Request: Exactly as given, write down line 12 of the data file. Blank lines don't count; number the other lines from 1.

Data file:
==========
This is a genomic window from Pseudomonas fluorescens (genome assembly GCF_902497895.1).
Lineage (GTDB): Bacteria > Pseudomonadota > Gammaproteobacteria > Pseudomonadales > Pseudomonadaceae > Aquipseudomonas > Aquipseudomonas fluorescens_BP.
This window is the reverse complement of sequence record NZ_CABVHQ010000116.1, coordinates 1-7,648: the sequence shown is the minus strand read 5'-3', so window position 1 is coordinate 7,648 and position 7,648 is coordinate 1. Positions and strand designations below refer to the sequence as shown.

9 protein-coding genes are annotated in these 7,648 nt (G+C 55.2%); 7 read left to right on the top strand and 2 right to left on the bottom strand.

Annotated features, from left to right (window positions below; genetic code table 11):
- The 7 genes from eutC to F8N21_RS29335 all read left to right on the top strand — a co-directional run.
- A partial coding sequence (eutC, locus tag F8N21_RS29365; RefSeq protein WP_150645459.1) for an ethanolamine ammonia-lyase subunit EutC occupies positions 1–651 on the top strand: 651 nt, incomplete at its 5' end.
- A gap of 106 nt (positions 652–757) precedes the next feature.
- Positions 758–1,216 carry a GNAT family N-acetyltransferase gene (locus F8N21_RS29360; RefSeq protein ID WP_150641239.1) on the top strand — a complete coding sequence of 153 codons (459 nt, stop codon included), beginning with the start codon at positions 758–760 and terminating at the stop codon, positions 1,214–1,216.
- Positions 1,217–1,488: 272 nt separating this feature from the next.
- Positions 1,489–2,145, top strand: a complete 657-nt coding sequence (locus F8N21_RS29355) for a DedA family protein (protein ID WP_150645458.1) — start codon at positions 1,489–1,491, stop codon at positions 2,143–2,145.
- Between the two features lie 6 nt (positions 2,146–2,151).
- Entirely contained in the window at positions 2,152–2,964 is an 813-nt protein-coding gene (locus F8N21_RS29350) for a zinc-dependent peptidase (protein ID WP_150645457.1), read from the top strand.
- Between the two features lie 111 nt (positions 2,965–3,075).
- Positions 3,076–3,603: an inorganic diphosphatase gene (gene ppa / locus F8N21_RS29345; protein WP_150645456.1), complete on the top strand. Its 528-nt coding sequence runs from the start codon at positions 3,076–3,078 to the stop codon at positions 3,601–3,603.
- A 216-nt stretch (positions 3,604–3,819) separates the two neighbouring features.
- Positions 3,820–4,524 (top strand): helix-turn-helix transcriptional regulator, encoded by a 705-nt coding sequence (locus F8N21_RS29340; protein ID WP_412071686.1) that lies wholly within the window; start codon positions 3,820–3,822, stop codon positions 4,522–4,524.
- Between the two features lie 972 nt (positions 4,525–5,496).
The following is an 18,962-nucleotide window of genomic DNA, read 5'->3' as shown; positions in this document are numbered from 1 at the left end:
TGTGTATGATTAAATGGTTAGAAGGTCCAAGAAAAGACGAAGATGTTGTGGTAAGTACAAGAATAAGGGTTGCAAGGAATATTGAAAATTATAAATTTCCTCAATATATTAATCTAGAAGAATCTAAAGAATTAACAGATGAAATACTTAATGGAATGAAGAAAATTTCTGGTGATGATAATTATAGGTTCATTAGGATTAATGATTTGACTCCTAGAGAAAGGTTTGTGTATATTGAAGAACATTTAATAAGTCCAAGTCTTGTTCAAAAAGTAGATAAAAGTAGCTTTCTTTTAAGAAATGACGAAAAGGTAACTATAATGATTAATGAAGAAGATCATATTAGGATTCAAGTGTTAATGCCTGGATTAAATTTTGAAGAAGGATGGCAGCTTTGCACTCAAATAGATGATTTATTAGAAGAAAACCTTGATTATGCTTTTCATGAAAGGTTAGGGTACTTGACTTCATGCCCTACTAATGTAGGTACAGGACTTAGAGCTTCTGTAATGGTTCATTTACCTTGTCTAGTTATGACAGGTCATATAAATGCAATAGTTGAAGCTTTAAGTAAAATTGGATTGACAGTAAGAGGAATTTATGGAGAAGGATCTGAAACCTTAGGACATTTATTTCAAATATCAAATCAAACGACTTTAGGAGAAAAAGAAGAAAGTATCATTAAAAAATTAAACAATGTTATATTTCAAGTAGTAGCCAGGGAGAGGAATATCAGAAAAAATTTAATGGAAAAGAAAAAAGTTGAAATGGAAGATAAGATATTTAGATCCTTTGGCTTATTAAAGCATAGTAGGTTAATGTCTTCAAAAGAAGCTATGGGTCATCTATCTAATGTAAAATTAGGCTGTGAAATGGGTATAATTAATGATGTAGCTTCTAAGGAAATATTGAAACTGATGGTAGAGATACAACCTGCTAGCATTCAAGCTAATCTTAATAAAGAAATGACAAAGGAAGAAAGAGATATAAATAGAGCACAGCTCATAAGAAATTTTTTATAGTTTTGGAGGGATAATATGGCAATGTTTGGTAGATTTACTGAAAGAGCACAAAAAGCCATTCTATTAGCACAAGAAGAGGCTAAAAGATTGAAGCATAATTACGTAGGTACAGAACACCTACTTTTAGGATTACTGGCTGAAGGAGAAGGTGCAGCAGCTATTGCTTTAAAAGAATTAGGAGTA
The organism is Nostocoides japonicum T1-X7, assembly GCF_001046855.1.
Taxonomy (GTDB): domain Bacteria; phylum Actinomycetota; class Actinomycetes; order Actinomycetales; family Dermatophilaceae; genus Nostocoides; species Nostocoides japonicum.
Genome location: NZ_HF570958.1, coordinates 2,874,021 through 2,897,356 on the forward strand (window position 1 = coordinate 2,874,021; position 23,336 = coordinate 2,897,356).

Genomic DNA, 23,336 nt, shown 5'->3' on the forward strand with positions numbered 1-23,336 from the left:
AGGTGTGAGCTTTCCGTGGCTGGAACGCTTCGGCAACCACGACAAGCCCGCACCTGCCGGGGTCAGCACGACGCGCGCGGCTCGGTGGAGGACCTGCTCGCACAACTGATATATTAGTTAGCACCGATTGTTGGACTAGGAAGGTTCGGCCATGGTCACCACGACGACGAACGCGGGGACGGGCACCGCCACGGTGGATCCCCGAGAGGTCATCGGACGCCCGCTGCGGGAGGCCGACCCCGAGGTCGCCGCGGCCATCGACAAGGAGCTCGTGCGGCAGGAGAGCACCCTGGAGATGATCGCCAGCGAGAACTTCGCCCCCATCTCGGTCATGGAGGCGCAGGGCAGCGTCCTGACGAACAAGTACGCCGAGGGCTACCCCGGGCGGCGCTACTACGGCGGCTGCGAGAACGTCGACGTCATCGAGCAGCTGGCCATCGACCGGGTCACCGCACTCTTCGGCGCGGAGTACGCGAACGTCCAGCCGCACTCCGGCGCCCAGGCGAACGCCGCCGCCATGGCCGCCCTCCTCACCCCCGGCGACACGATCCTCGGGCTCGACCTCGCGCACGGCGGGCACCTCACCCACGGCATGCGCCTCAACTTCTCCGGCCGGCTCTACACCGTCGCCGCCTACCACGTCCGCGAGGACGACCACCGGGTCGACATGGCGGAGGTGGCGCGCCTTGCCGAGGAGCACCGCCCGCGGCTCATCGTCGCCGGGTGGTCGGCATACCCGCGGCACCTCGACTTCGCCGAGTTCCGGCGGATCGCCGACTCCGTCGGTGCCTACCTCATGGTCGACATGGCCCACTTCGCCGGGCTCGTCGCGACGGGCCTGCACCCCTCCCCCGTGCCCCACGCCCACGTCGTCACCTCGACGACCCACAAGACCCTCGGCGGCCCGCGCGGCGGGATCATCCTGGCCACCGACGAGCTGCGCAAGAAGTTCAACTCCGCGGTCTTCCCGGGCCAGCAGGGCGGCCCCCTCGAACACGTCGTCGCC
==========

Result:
- Between the two features lie 6 nt (positions 2,146–2,151).